The fearless leaders of The Bridge have traveled an enormous distance to get where they are; all the way from living off-the-grid on a remote Hawaiian farm—in Kenny Liner's case—and chafing in the buttoned-down corporate world—in Cris Jacobs'—to making a formidable album that's fed by hometown roots and laced with wanderlust. It's called National Bohemian, a nod to both the Baltimore-based sextet's beloved local brew and their creatively rewarding but often unglamorous hard-touring lifestyle. It's also the work of a dexterous band of players to be reckoned with.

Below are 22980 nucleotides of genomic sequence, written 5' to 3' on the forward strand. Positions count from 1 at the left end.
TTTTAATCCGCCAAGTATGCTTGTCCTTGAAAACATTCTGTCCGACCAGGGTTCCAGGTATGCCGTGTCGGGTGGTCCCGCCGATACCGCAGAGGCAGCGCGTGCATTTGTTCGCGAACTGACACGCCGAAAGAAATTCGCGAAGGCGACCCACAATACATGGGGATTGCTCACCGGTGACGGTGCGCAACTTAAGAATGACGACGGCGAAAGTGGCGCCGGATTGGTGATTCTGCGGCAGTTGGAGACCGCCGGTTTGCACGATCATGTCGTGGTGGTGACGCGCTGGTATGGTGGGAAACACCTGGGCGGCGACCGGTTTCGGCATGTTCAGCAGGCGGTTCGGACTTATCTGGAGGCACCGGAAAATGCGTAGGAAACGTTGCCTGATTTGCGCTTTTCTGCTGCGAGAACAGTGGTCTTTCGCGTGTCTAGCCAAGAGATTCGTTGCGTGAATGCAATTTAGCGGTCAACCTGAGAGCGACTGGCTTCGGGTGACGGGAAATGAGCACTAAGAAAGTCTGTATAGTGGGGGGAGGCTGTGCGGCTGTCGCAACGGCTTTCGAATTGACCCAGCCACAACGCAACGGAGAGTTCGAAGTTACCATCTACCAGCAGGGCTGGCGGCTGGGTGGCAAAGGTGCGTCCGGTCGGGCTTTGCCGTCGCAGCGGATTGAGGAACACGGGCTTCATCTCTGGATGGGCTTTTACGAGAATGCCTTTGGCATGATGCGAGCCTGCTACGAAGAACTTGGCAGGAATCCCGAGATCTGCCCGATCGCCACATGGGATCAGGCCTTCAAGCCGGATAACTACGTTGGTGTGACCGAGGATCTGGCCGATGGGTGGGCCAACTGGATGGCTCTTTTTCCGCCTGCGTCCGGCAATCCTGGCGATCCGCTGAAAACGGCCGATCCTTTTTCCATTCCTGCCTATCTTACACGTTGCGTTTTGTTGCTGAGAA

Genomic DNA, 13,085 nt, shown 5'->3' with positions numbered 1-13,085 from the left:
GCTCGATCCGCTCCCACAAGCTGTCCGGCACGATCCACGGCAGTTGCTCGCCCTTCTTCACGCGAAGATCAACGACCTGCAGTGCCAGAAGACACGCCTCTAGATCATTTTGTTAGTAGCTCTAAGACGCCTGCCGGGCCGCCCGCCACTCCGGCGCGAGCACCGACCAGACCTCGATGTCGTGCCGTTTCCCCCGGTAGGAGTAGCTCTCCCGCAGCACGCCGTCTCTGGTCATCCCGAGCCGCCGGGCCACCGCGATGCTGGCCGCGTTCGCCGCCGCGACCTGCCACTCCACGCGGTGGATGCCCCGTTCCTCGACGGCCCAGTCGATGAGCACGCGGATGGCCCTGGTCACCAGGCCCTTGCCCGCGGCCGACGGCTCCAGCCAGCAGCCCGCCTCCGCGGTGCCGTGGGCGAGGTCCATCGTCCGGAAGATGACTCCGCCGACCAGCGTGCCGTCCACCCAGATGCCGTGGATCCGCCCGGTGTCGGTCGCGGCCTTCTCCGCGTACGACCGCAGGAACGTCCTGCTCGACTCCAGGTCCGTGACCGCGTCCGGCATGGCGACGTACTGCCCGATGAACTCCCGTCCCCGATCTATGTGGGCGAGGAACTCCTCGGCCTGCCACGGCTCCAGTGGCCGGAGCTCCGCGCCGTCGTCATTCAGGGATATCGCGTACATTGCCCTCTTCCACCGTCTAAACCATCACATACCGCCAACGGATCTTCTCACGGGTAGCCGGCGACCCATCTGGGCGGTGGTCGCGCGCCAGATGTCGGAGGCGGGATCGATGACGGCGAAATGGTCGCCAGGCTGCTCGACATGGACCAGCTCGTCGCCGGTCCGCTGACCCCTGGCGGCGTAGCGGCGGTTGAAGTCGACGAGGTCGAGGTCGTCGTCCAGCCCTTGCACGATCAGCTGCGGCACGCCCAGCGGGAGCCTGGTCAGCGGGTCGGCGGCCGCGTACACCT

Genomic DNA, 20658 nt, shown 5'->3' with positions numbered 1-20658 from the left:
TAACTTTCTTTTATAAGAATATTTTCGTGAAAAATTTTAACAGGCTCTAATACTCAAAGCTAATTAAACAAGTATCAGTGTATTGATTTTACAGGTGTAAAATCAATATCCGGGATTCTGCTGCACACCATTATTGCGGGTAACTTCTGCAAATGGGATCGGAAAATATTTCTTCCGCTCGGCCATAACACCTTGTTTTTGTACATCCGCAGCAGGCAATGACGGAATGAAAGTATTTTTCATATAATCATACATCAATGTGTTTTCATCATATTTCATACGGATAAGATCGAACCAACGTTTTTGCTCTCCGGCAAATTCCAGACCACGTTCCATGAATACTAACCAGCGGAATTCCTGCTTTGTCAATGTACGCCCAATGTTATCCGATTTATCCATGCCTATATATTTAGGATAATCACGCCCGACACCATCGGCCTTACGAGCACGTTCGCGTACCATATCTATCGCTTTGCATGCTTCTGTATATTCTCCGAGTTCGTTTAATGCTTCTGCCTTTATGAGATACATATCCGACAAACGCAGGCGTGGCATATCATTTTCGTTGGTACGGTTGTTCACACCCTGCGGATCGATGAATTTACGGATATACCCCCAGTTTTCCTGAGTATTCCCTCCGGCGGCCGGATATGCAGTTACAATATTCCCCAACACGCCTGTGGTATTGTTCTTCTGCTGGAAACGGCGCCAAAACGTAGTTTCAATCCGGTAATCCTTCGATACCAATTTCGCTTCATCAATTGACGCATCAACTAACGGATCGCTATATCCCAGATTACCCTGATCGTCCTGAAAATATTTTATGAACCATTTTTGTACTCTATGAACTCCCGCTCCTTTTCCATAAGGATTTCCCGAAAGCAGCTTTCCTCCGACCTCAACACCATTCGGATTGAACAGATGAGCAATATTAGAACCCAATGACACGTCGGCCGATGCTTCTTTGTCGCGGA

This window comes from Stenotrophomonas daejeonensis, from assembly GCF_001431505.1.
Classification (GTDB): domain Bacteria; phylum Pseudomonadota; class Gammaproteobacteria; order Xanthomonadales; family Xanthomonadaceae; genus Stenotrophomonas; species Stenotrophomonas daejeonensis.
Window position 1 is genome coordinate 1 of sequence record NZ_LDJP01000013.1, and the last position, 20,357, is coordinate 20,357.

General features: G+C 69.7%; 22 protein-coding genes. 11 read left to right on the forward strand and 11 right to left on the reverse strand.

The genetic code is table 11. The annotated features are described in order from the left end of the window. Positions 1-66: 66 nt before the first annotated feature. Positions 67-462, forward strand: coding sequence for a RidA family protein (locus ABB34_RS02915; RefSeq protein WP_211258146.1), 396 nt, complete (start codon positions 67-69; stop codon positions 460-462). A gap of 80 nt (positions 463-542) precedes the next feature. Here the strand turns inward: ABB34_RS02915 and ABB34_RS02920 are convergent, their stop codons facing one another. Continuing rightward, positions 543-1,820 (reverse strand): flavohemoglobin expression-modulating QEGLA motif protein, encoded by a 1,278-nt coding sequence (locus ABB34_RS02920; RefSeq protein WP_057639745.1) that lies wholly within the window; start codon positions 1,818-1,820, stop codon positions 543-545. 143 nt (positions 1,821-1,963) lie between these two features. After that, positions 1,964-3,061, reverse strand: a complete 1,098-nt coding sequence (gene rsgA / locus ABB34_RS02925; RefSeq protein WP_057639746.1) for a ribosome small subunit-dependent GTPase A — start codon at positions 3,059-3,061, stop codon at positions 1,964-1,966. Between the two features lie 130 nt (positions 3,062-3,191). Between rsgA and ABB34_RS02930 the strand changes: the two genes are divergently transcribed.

From the eleven new, original tracks, this much is clear: Jacobs (vocals and guitar), Liner (mandolin and beatboxing), Dave Markowitz (bass and vocals), Patrick Rainey (saxophone), Mike Gambone (drums) and Mark Brown (keyboards)—otherwise known as The Bridge—have come into their own, covering unbounded musical territory with no shortage of verve and striking a rare balance between high-quality songs and sharp instrumental interplay. They have the tools to see their expansive musical vision through, starting with the unorthodox nature of their lineup: string band elements powered by a plugged-in R&B- and roots rock-ready rhythm section, heated by keyboard and horn and, here and there, seasoned with syncopated beatboxing.